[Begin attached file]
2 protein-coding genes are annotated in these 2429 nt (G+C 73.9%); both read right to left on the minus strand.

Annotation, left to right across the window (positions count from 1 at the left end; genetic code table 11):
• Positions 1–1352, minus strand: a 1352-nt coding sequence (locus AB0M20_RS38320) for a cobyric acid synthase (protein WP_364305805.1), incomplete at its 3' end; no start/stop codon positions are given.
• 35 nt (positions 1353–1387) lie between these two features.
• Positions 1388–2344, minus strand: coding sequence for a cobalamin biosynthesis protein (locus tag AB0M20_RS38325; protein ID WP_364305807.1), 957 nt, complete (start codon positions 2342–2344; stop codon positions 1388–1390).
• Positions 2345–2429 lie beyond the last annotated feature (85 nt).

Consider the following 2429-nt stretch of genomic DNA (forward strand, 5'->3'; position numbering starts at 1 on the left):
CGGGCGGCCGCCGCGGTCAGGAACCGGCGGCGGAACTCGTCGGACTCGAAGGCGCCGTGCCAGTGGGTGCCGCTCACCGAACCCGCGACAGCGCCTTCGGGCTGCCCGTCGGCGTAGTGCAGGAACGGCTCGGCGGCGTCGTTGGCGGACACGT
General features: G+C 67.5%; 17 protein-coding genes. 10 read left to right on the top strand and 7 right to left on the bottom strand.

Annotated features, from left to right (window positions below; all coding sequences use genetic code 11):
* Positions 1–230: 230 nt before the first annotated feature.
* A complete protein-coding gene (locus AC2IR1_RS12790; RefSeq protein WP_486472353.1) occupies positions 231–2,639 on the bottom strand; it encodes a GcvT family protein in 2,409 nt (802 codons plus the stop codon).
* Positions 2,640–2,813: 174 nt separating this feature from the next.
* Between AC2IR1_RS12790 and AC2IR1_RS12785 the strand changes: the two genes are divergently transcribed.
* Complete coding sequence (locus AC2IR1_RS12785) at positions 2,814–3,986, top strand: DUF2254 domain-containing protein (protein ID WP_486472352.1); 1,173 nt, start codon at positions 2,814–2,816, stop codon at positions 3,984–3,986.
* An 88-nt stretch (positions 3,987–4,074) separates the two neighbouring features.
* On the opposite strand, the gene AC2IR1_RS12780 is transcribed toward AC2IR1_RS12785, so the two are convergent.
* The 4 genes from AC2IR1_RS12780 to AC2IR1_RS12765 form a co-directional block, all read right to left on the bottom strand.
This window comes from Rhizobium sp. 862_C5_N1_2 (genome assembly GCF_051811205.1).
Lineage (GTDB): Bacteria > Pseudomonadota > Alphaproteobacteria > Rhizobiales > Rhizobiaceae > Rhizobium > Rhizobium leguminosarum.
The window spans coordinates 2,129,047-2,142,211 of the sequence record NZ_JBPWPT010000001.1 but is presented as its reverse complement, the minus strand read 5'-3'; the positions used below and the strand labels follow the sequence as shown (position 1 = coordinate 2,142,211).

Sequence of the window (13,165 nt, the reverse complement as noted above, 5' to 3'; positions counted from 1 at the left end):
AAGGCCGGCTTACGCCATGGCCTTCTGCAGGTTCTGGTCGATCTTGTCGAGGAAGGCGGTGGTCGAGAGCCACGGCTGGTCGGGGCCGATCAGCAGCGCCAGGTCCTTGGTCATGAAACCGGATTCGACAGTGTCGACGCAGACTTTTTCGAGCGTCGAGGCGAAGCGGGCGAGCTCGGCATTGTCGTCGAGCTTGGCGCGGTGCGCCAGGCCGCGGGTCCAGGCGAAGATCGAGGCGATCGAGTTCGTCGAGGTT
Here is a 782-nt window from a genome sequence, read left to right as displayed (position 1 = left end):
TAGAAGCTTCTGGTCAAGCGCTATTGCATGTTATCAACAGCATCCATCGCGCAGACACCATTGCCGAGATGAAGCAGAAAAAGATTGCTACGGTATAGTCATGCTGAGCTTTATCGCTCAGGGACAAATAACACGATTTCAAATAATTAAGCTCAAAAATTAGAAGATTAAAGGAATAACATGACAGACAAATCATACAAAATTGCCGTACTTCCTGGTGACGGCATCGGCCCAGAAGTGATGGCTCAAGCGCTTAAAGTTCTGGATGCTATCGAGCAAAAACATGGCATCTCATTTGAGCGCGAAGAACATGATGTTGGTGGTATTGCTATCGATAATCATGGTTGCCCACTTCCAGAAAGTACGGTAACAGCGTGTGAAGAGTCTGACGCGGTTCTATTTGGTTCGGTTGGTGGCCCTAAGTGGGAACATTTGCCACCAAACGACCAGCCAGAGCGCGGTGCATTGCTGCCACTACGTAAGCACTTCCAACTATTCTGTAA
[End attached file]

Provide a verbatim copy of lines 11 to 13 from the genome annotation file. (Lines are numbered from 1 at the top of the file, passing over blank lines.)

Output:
* Positions 1–230: 230 nt before the first annotated feature.
* A complete protein-coding gene (locus AC2IR1_RS12790; RefSeq protein WP_486472353.1) occupies positions 231–2,639 on the bottom strand; it encodes a GcvT family protein in 2,409 nt (802 codons plus the stop codon).
* Positions 2,640–2,813: 174 nt separating this feature from the next.